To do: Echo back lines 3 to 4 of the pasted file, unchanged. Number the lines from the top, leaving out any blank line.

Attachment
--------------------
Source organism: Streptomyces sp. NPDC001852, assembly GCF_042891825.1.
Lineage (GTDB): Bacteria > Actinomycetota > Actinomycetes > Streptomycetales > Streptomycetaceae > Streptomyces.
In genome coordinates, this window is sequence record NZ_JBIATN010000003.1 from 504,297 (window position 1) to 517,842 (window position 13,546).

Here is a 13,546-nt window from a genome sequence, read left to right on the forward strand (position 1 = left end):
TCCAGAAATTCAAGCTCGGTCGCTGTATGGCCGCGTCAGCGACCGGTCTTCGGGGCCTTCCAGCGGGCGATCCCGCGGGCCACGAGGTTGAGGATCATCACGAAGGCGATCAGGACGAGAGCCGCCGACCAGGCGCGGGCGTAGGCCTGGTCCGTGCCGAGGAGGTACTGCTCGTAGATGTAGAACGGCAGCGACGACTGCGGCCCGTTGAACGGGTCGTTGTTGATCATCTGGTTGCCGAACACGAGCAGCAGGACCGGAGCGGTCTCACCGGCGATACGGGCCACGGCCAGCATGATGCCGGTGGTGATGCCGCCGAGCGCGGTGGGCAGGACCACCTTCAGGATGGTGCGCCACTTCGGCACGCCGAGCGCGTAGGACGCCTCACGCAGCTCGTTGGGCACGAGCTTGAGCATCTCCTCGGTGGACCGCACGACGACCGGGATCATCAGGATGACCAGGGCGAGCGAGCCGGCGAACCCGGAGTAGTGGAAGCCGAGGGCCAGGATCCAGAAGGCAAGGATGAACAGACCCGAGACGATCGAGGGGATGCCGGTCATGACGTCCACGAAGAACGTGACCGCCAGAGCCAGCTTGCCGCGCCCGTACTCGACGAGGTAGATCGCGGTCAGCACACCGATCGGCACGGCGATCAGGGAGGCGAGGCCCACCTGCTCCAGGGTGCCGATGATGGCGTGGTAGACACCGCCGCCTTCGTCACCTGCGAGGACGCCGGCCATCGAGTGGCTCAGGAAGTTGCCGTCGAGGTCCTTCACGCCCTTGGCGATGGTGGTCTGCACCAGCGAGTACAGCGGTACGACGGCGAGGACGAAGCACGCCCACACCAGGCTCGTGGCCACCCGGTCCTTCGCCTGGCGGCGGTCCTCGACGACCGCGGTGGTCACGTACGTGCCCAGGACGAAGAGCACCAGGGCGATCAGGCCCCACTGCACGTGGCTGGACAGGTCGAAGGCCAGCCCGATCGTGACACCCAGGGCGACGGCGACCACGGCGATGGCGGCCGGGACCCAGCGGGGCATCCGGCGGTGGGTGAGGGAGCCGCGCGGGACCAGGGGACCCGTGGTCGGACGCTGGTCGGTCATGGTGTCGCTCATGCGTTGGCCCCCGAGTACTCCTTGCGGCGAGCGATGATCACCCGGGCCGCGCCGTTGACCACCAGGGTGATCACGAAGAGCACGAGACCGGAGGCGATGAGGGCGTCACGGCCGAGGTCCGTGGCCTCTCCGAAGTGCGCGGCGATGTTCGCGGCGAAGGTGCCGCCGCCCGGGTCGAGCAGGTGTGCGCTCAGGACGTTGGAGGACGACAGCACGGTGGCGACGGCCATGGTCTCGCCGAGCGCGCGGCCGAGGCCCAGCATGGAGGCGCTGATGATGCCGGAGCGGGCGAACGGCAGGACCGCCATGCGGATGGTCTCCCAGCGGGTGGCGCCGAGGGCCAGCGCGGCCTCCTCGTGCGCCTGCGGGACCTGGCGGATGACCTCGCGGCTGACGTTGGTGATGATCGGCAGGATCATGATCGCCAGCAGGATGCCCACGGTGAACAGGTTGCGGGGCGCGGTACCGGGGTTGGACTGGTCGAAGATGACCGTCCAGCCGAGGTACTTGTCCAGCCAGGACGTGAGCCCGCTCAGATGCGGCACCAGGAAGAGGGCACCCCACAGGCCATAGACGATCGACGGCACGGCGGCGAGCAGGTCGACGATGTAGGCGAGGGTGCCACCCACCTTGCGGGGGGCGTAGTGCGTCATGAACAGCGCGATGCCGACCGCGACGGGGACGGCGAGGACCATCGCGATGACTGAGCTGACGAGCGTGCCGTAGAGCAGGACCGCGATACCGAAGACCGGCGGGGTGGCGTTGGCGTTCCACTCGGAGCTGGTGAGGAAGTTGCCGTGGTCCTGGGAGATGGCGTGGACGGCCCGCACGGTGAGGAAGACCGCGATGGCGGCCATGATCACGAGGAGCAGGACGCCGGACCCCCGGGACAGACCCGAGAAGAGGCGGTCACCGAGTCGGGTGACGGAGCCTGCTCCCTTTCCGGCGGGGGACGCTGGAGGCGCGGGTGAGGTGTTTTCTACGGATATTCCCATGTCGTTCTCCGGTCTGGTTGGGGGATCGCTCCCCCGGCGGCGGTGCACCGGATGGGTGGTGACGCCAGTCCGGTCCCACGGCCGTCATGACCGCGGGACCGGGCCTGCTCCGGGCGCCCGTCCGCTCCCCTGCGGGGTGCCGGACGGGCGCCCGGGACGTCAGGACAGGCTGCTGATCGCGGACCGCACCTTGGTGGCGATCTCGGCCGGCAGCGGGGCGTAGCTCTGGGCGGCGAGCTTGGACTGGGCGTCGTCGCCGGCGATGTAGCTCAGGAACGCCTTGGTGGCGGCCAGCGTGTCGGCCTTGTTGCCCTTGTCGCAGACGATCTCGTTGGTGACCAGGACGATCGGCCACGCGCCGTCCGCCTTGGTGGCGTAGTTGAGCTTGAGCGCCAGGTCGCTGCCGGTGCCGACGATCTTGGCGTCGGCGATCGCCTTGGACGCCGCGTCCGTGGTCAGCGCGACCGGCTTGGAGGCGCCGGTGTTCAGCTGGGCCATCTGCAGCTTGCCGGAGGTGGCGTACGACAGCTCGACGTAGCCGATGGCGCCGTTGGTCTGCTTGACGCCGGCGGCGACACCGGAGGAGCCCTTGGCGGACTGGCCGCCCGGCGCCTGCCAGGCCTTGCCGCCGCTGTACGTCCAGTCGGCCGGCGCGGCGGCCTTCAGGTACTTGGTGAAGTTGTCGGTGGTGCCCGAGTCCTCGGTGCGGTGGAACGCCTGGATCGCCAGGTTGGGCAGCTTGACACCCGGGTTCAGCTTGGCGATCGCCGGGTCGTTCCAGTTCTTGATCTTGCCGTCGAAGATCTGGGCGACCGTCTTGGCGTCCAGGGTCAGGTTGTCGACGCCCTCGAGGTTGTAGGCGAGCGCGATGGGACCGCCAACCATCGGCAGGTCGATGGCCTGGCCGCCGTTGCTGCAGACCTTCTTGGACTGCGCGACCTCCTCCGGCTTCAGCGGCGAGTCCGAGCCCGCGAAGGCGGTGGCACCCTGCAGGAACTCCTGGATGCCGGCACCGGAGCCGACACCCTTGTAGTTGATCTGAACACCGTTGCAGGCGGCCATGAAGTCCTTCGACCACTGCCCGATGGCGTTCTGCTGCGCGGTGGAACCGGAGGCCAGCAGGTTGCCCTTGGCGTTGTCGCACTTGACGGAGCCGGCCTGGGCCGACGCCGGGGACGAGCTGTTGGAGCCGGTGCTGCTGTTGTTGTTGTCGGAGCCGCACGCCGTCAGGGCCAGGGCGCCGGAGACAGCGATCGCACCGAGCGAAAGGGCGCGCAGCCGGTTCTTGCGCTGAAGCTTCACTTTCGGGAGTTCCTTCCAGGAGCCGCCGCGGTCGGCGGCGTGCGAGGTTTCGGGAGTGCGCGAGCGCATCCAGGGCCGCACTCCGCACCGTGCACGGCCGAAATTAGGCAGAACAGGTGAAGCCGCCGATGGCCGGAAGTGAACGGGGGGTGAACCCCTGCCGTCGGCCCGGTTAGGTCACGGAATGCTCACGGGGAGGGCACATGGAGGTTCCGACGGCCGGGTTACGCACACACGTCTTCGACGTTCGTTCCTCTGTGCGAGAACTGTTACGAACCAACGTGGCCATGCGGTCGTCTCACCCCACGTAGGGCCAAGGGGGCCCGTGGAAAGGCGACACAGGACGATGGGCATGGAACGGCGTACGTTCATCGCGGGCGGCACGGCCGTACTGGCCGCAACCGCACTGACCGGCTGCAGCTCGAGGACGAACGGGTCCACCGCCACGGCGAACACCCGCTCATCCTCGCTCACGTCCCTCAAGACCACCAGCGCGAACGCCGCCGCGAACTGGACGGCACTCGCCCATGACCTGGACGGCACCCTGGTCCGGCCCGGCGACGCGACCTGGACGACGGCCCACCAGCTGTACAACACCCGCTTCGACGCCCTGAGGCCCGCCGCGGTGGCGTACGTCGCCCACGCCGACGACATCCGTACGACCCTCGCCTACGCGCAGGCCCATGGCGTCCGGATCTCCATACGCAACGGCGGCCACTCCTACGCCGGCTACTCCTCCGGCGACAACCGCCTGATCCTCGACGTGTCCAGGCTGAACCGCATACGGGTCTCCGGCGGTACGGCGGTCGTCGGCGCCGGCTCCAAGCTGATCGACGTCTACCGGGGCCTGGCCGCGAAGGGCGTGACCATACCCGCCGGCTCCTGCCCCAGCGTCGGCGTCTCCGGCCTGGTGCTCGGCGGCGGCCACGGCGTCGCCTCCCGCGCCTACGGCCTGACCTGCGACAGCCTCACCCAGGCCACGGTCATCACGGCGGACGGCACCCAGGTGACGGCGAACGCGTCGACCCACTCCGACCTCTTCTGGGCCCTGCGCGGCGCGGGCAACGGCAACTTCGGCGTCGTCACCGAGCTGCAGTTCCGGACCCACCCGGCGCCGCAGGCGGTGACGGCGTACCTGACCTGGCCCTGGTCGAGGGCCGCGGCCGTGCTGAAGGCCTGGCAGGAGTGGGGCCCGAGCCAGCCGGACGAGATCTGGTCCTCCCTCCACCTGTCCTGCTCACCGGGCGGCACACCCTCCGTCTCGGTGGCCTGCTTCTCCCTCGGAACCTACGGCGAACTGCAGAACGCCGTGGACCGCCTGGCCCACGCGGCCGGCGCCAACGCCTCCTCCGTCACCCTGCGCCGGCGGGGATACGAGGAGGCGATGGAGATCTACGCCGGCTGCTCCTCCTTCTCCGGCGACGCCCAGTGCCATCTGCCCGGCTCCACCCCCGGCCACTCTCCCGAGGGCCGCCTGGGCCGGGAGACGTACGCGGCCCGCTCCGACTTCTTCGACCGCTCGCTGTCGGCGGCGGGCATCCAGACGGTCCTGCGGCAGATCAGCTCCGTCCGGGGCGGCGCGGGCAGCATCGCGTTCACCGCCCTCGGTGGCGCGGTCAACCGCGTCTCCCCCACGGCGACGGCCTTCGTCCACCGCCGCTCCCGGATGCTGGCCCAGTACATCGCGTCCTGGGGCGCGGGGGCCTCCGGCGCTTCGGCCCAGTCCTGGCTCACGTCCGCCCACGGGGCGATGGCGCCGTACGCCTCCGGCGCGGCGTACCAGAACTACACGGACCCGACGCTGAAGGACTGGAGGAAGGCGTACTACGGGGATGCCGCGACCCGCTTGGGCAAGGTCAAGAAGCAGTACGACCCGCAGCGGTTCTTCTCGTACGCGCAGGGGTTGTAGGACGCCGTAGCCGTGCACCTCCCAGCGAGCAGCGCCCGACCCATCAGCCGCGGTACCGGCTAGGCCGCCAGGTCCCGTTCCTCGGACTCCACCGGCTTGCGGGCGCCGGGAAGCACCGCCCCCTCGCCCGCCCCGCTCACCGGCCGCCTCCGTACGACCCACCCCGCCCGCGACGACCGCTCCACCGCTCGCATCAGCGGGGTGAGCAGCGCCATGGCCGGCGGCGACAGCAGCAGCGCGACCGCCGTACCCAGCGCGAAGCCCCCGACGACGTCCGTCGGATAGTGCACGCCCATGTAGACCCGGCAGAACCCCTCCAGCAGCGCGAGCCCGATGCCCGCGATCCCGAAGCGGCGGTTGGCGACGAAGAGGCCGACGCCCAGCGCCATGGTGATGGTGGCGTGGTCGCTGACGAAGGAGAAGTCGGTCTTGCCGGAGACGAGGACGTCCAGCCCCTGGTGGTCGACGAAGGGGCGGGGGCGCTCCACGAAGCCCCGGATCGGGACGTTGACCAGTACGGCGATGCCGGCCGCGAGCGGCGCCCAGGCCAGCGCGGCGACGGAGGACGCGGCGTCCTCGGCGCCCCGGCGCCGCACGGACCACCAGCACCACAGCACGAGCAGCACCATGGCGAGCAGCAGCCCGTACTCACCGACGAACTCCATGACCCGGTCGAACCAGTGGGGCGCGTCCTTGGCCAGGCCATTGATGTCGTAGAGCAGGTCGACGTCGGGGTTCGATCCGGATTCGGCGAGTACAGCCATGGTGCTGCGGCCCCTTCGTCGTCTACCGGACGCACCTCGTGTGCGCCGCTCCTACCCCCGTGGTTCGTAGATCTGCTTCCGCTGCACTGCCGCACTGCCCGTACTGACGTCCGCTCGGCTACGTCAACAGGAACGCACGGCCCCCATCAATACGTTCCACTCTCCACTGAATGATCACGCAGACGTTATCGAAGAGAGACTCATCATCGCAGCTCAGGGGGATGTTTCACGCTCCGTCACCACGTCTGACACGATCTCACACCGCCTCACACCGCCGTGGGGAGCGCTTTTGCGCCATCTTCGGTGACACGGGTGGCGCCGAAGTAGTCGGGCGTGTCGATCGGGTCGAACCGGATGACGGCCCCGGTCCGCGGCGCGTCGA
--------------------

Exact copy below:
In genome coordinates, this window is sequence record NZ_JBIATN010000003.1 from 504,297 (window position 1) to 517,842 (window position 13,546).

Here is a 13,546-nt window from a genome sequence, read left to right on the forward strand (position 1 = left end):